In graduate school, students pursue an advanced degree, typically a master’s degree or a PhD. Since most jobs in academia require a doctorate, this section will address the requirements for obtaining a PhD. Bear in mind that every graduate program is different, and what follows are general guidelines.
Graduate school typically takes four to eight years to complete. The first few years will probably be similar to your undergraduate work. You will take advanced classes in your field of study, and be tested on the material. Usually after your first or second year, you will have to take qualifying exams, which will test your broad knowledge of the subject to determine if you can continue in the PhD program.
The focus of graduate school, however, is not on classes, tests and grades, but on completing your doctoral thesis and preparing yourself for the job market.
To earn a doctorate, you must complete an original research undertaking: a doctoral thesis (sometimes called a dissertation). Your thesis is your central research undertaking, which can be used to generate several smaller journal articles and/or a book. A thesis typically takes several years to write and research.
Writing Your Thesis
There are five stages in the production of a thesis:
- Choosing an adviser
- Deciding on a topic
- Approval Process
A faculty adviser will help guide you through the entire process, from choosing your topic to getting your thesis approved. Choose your adviser carefully; you will be working closely with and depending on him for job referrals down the line. You want to find someone familiar with your area of specialized study, someone who will be supportive of your efforts (even though he or she may disagree with your ideas).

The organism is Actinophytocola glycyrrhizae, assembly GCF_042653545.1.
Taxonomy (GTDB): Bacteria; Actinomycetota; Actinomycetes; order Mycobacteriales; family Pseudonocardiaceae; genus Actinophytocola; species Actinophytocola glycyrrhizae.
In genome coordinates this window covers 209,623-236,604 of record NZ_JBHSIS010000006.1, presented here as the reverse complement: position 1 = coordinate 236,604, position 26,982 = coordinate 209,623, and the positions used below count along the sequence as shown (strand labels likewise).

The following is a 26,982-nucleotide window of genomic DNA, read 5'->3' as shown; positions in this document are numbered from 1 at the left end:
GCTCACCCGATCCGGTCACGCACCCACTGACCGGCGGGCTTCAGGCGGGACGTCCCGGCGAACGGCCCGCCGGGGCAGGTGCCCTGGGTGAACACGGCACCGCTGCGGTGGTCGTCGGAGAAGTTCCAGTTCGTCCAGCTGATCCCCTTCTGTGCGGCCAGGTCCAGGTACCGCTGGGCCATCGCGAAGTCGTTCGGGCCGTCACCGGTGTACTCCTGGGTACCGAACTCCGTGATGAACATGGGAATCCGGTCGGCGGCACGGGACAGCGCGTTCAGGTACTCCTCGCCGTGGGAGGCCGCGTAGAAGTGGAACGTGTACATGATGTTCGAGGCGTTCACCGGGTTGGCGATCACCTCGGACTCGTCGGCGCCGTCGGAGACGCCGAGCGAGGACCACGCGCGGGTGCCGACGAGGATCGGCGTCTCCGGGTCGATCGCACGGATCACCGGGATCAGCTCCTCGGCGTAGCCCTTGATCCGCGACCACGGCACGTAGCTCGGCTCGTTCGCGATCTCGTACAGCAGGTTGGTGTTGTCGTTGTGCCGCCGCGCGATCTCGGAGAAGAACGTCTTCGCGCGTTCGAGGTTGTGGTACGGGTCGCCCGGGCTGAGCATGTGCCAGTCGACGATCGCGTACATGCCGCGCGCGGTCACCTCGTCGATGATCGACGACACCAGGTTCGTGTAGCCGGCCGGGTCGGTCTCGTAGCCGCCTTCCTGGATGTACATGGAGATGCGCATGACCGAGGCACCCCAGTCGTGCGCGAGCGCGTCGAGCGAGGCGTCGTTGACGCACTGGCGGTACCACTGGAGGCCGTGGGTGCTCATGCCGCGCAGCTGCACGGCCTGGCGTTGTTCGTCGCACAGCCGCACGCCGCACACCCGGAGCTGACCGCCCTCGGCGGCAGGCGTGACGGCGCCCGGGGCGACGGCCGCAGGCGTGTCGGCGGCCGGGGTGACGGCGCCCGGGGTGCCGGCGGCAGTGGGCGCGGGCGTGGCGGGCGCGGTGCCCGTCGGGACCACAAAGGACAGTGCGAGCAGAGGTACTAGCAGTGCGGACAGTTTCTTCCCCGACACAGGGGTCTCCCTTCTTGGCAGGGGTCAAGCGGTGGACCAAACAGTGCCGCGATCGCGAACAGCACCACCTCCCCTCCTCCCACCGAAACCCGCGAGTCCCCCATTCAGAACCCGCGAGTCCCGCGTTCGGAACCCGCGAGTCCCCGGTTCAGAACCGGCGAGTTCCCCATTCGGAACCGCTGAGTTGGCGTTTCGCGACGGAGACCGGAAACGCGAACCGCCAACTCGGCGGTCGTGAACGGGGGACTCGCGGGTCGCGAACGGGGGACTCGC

When choosing the topic of your thesis, keep in mind that you will be spending years with it. Make sure it’s a topic you find interesting. It will also play an important role in helping you find a job after graduate school—so make sure it’s a topic others in your field will find compelling as well.
Your thesis will take years to research and write. Pursuing such a long-range goal takes initiative and commitment—and self-discipline. The best advice is to do something every single day: do some research, some writing, some editing.
Once you complete your thesis, you will usually have to give an oral defense of it before an approval committee. If they approve your thesis, you will be able to receive your degree.
Preparing for the Job Market
Graduate school is also the time during which you’ll prepare yourself for the job market—where you’ll develop the knowledge, skills and references necessary to obtain a job in academia once you earn your degree. Crucial in this respect are developing your teaching ability, your references and your knowledge of the field.
Graduate students often work as teaching assistants (TAs). You need to take advantage of this opportunity to develop your skills as a teacher. This will be essential when it comes time to find a job teaching. Take advantage of the teaching conference OAC students participate in: every student presents on a topic of his choosing and is critiqued by experienced Objectivist teachers.
Develop good relationships with the professors in your department, professors in your field and other graduate students. This will help you find good references before you start looking for a job, as well as hear about jobs that might otherwise remain unknown to you. Join professional associations in your field, participate in conferences, etc. Make sure some of these references see you teach.
By developing a strong background in both research and teaching, you will be able to pursue a wide range of academic jobs once you complete graduate school.
ARI works very closely with graduate students.
- OAC Career Training Program —This program offers advanced study of Objectivism and Objectivist methodology for students who have completed the OAC core program and are planning on careers as professional intellectuals.
- Teaching workshops—OAC students are critiqued on their teaching skills by professional Objectivist intellectuals.
- Writing and conference grants—ARI provides a wide range of grants to support graduate students.